Our first major publication is an edited volume of specially commissioned chapters, entitled Visualising War: Interplay between Battle Narratives across Antiquity (eds. A. König and N. Wiater). Reflecting the two main elements of our project, this volume (a) provides critical, up-to-date discussions of key methodological issues relating to the study of narrative interplay and the evolution of cultural discourses, and (b) examines instances of narrative interaction between representations of battle in all sorts of genres and media from the 9th century BCE to the 6th century CE. Ranging across Greek, Roman, Jewish, early Christian and ancient Near Eastern material, the volume illuminates gaps in interaction as well as connections and dialogue. Above all, it examines the far-reaching impact of battle narratives from different periods and places, in particular the ways in which they have helped to canonise certain ideals/ideals about war and military behaviours.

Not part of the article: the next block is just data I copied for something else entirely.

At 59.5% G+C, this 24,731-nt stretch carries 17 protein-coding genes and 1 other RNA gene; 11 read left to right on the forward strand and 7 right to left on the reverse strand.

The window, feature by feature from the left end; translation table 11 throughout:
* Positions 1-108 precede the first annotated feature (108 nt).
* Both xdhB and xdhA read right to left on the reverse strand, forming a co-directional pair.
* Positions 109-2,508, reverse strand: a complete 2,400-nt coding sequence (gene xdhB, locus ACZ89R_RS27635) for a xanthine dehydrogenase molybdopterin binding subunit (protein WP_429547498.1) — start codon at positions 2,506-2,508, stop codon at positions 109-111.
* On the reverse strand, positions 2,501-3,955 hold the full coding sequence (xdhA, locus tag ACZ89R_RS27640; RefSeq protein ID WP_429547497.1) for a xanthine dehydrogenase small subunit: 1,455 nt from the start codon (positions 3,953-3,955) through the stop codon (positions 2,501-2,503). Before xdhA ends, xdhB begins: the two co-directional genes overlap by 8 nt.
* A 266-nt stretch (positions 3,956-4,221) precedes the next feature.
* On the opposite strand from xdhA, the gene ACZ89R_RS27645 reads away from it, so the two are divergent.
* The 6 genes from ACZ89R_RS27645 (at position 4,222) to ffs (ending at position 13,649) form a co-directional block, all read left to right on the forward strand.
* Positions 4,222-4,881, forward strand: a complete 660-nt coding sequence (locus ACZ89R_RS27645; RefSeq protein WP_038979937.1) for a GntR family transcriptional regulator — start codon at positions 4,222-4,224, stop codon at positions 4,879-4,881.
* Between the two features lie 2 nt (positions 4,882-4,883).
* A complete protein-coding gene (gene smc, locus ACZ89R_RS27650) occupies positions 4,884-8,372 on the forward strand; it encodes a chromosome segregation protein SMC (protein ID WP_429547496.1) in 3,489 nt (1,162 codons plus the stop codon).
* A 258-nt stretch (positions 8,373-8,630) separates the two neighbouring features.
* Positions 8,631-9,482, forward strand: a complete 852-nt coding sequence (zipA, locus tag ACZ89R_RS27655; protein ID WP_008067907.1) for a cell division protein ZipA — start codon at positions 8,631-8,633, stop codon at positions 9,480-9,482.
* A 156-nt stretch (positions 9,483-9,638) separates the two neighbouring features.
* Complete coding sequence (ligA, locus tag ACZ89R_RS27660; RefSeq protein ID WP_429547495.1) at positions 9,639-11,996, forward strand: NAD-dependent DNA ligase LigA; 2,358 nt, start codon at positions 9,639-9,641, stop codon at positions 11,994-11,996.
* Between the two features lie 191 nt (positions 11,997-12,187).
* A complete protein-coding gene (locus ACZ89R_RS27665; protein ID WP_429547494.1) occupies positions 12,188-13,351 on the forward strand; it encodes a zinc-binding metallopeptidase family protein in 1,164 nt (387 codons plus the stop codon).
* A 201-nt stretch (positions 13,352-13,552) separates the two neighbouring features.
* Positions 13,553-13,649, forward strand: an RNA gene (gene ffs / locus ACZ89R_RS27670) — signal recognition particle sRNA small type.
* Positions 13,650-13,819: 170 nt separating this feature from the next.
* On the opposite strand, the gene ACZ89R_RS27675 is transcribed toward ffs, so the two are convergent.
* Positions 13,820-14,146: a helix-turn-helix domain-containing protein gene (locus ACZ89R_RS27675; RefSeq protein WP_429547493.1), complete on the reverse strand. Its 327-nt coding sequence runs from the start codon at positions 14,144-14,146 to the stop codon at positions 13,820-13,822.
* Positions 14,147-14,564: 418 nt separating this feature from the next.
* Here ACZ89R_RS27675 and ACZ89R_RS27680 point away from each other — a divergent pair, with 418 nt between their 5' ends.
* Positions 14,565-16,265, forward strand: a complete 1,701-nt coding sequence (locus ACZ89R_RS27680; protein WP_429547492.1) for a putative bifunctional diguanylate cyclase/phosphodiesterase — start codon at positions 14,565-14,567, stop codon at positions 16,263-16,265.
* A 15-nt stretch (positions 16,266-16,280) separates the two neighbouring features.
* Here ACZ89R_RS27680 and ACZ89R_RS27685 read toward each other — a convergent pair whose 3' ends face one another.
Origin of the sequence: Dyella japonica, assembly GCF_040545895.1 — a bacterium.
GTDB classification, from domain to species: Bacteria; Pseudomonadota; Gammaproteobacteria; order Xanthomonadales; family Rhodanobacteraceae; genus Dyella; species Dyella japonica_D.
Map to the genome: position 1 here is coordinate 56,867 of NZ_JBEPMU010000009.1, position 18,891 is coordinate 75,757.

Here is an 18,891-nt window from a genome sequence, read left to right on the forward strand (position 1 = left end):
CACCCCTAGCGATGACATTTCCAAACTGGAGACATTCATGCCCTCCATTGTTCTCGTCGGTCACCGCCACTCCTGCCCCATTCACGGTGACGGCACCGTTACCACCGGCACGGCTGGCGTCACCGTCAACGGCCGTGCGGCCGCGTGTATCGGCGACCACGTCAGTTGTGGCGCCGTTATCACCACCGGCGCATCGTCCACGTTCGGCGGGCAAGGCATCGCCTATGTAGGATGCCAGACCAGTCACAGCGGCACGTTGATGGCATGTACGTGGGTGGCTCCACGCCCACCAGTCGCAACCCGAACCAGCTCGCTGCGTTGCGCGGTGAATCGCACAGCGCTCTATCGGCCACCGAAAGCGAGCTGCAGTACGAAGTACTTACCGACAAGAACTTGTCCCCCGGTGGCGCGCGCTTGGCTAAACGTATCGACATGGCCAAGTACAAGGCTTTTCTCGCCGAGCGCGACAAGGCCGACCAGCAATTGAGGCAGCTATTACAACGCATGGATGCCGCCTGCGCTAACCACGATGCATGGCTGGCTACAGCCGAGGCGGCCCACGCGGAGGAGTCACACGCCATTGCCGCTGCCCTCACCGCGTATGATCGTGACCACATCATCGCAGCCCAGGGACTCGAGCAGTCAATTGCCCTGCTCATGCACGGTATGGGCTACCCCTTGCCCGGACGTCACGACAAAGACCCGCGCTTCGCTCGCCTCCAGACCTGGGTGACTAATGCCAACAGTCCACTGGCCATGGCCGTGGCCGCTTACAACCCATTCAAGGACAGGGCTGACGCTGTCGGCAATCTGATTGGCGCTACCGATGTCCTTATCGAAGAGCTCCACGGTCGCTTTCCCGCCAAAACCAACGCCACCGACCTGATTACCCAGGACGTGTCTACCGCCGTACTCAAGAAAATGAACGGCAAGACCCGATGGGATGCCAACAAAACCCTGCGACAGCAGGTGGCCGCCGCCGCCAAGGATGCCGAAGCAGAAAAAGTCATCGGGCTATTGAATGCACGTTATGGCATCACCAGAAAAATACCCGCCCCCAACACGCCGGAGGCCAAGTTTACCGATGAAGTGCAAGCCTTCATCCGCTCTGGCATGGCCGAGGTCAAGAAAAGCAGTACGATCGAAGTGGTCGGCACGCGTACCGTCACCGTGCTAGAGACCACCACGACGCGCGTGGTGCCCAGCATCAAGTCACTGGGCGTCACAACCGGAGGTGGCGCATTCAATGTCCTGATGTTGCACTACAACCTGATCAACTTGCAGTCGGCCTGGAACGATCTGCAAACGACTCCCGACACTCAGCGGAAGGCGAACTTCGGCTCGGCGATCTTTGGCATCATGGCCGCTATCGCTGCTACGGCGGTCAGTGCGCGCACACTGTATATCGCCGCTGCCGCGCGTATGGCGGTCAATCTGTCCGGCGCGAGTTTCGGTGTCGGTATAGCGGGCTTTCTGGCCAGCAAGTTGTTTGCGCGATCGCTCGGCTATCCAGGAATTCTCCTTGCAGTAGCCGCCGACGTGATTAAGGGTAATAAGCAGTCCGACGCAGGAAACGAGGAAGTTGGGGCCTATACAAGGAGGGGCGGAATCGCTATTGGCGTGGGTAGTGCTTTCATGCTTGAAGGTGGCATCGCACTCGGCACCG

Dr Alice König is currently editing an innovative, multi-media publication to build on the successful Visualising War podcast. Its goals are threefold: (1) to deepen understanding of how different media have shaped our habits of visualising war in the past and how they might continue to do so in the future; (2) to encourage those who study conflict, security and peace-building to pay more attention to narratives of war as having critical influences on how war and peace are viewed and pursued; and (3) to promote more dialogue between different kinds of experts, academic and non-academic, by bringing together insights from both theory and practice. Each chapter focuses on a case study from a different medium (e.g. the visual arts, theatre, music, conflict photography), with practitioners (i.e. novelists, composers, theatre-makers, museum curators, etc) discussing their practice alongside scholarly analysis of wider trends in their medium. This expert input from practitioners with direct experience of representing war in their respective fields will significantly enhance our wider discussion and understanding of how war stories work and what they do to us. Academic input will broaden each chapter’s reflections, contextualising individual case studies and drawing connections between the dynamics of different media.

Project members are also engaged in separate research and publication projects of their own which feed into the Visualising War research project.